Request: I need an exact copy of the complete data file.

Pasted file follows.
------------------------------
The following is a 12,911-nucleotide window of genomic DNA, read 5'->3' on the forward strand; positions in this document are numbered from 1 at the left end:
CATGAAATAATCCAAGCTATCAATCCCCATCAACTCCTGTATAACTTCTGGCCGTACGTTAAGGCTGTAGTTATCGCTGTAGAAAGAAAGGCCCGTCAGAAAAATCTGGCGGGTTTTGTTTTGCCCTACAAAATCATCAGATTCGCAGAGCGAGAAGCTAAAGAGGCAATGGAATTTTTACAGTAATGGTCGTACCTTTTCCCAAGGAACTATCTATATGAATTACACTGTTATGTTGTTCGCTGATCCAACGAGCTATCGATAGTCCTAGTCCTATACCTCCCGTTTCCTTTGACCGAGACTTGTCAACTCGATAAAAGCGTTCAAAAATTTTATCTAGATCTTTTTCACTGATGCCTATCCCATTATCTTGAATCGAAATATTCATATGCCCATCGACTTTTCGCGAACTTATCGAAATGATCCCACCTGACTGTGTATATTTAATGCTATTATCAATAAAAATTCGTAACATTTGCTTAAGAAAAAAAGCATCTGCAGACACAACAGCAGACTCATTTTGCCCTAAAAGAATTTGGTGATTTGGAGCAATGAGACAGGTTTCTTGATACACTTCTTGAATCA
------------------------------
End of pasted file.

The following is a 12,911-nucleotide window of genomic DNA, read 5'->3' on the forward strand; positions in this document are numbered from 1 at the left end:
CATGAAATAATCCAAGCTATCAATCCCCATCAACTCCTGTATAACTTCTGGCCGTACGTTAAGGCTGTAGTTATCGCTGTAGAAAGAAAGGCCCGTCAGAAAAATCTGGCGGGTTTTGTTTTGCCCTACAAAATCATCAGATTCGCAGAGCGAGAAGCTAAAGAGGCAATGGAATTTTTACAGTAATGGTCGTACCTTTTCCCAAGGAACTATCTATATGAATTACACTGTTATGTTGTTCGCTGATCCAACGAGCTATCGATAGTCCTAGTCCTATACCTCCCGTTTCCTTTGACCGAGACTTGTCAACTCGATAAAAGCGTTCAAAAATTTTATCTAGATCTTTTTCACTGATGCCTATCCCATTATCTTGAATCGAAATATTCATATGCCCATCGACTTTTCGCGAACTTATCGAAATGATCCCACCTGACTGTGTATATTTAATGCTATTATCAATAAAAATTCGTAACATTTGCTTAAGAAAAAAAGCATCTGCAGACACAACAGCAGACTCATTTTGCCCTAAAAGAATTTGGTGATTTGGAGCAATGAGACAGGTTTCTTGATACACTTCTTGAATCA